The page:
Tulsa's Greenwood District residents fear being pushed out
Kendrick Marshall/Tulsa World | 7/4/2019, 6 a.m.
TULSA, Okla. Standing on the corner of Detroit Avenue and M.B. Brady Street on a warm, spring eve- ning holding a smartphone to his ear, Ricco Wright laments about no longer recognizing the location on the northern leg of the Inner Dispersal Loop.
Mr. Wright takes it all in before rattling off a list of businesses and structures that he perceives are out of place.
“What I’m seeing on the east side of the street has nothing to do with the history of Greenwood,” Mr. Wright said.
Mr. Wright, who owns the Black Wall Street Gallery in the heart of iconic Black Wall Street, believes not enough has been done to protect black culture in the Greenwood District from outsiders who historically haven’t sought to respect it.
He is not alone in expressing that sentiment. Many residents of the near-downtown district can see neighboring Tulsa Arts and Blue Dome districts flourish around it with upscale restaurants and entertainment venues, while the Greenwood District, particularly Black Wall Street, struggles to regain the prominence it enjoyed before and after the 1921 Tulsa race massacre.
He mentions Living Arts of Tulsa. Next is She Theatre & Lounge. Then Wright pinpoints ONEOK Field, before eventually identifying “a company I don’t even know the name of” near Archer Street.
White businesses, Mr. Wright said, have been encroaching on what were historically black- owned spaces. Greenwood District’s neighbor to the west, the Tulsa Arts District (formerly known as Brady Arts District) is a hub of coffee shops, boutiques, a bodega and even a cycling exercise studio.
These places, Mr. Wright explained, are markers of the gentrification that has infringed upon the Greenwood District over the years and slowly robbed the area of its once proud African-American history. City leaders, he said, haven’t prioritized cultural preservation of the cherished blocks that make up the district except for plaques embedded on sidewalks around Greenwood to remember businesses once there.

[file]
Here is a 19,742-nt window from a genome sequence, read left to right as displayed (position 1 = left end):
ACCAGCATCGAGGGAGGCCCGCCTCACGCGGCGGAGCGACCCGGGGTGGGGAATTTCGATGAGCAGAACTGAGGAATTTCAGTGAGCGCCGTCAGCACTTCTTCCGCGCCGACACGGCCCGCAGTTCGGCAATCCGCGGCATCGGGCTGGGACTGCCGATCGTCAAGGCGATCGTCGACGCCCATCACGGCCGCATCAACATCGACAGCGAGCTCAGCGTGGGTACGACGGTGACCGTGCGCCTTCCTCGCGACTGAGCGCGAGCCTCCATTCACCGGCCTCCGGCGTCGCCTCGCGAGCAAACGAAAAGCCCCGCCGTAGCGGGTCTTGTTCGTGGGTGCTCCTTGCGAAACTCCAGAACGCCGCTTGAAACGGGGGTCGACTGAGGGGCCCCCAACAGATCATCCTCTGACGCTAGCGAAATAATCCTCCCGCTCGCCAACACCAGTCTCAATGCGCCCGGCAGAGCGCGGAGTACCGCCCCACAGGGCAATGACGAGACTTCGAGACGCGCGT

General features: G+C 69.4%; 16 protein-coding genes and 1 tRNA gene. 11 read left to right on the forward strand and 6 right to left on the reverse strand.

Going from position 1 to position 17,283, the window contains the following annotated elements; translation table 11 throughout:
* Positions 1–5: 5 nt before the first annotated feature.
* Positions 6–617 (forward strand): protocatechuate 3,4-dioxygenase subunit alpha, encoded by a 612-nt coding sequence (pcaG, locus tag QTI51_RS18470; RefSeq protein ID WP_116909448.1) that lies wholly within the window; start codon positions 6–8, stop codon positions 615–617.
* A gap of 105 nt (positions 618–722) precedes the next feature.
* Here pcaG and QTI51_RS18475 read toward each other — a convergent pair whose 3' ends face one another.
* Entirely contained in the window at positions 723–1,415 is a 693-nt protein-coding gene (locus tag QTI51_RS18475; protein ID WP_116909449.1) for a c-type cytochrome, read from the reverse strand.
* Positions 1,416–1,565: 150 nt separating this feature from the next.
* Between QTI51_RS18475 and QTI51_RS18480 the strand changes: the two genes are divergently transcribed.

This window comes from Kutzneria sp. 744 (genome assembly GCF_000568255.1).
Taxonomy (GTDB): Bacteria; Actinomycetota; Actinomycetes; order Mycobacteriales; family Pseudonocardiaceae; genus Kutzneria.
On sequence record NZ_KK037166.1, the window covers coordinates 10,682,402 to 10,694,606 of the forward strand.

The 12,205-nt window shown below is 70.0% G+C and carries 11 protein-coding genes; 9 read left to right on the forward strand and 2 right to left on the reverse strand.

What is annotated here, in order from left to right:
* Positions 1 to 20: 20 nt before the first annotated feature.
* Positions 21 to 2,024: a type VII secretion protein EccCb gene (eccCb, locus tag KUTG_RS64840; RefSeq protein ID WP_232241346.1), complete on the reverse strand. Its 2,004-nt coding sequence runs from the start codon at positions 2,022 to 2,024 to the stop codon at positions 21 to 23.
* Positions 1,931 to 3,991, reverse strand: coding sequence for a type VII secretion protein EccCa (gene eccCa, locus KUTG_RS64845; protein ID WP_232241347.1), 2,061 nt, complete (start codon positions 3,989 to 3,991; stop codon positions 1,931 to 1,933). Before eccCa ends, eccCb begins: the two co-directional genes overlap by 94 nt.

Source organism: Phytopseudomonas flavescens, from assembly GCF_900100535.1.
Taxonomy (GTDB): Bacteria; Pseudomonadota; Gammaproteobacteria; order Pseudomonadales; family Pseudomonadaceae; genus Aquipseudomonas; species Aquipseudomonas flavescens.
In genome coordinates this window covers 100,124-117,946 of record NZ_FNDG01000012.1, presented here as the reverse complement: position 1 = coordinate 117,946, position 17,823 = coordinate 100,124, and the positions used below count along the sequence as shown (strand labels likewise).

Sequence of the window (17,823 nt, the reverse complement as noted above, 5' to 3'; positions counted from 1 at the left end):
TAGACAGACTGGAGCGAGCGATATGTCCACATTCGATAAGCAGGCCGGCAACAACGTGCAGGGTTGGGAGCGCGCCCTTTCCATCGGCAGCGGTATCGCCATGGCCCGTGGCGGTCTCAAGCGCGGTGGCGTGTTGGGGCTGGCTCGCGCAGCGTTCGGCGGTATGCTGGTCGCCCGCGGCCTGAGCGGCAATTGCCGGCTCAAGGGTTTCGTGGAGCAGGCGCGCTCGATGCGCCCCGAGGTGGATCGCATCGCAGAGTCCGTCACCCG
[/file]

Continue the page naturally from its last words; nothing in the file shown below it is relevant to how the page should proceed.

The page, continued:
“I’m not opposed to coffee shops and Whole Foods, but those are signs of gentrification,” he said.
At its zenith, Greenwood featured more than 300 black-owned businesses, including retail and grocery stores, medical centers and movie theaters. Greenwood boasts just 20 businesses owned and operated by African-Americans nearly a century later.
“You can see the gentrification happening,” longtime local activist Kristi Williams said.
Ms. Williams has made it her mission to push for local government accountability and tangible investment in north Tulsa at City Council meet- ings and public forums.
She fears that old guard businesses of the Greenwood District like popular eatery Wanda J’s and nearby Tee’s Barbershop are being “pushed out” due to financial and legal struggles.
GreenArch, a $9.5 million apartment complex, moved in on the corner of Archer Street and GreenwoodAvenue. The recently opened Holiday Inn Express and Suites, also on Archer Street, markets itself as a Tulsa Arts District location on the hotel’s website despite officially residing in Greenwood. A Holiday Inn spokesperson told the Tulsa World that the business was in the process of updating the website.